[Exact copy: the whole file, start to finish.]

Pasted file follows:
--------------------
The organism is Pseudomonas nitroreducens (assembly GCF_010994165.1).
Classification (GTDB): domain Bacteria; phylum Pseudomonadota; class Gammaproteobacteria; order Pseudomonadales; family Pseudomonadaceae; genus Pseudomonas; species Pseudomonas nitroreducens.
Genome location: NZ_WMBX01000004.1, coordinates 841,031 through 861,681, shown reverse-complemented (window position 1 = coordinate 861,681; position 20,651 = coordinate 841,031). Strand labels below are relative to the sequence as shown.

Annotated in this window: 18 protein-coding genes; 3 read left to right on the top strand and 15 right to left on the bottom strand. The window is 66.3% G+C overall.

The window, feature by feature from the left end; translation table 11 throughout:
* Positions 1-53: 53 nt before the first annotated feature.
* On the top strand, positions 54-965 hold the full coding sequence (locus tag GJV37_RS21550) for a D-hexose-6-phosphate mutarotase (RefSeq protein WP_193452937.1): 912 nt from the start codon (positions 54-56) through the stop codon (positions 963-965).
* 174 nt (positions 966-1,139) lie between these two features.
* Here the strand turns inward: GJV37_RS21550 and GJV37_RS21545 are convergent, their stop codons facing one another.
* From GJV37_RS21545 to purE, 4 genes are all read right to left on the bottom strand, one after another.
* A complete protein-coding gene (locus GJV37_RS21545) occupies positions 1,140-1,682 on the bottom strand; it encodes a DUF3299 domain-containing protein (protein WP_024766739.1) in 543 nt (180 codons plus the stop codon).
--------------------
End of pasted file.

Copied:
The organism is Pseudomonas nitroreducens (assembly GCF_010994165.1).
Classification (GTDB): domain Bacteria; phylum Pseudomonadota; class Gammaproteobacteria; order Pseudomonadales; family Pseudomonadaceae; genus Pseudomonas; species Pseudomonas nitroreducens.
Genome location: NZ_WMBX01000004.1, coordinates 841,031 through 861,681, shown reverse-complemented (window position 1 = coordinate 861,681; position 20,651 = coordinate 841,031). Strand labels below are relative to the sequence as shown.

Annotated in this window: 18 protein-coding genes; 3 read left to right on the top strand and 15 right to left on the bottom strand. The window is 66.3% G+C overall.

The window, feature by feature from the left end; translation table 11 throughout:
* Positions 1-53: 53 nt before the first annotated feature.
* On the top strand, positions 54-965 hold the full coding sequence (locus tag GJV37_RS21550) for a D-hexose-6-phosphate mutarotase (RefSeq protein WP_193452937.1): 912 nt from the start codon (positions 54-56) through the stop codon (positions 963-965).
* 174 nt (positions 966-1,139) lie between these two features.
* Here the strand turns inward: GJV37_RS21550 and GJV37_RS21545 are convergent, their stop codons facing one another.
* From GJV37_RS21545 to purE, 4 genes are all read right to left on the bottom strand, one after another.
* A complete protein-coding gene (locus GJV37_RS21545) occupies positions 1,140-1,682 on the bottom strand; it encodes a DUF3299 domain-containing protein (protein WP_024766739.1) in 543 nt (180 codons plus the stop codon).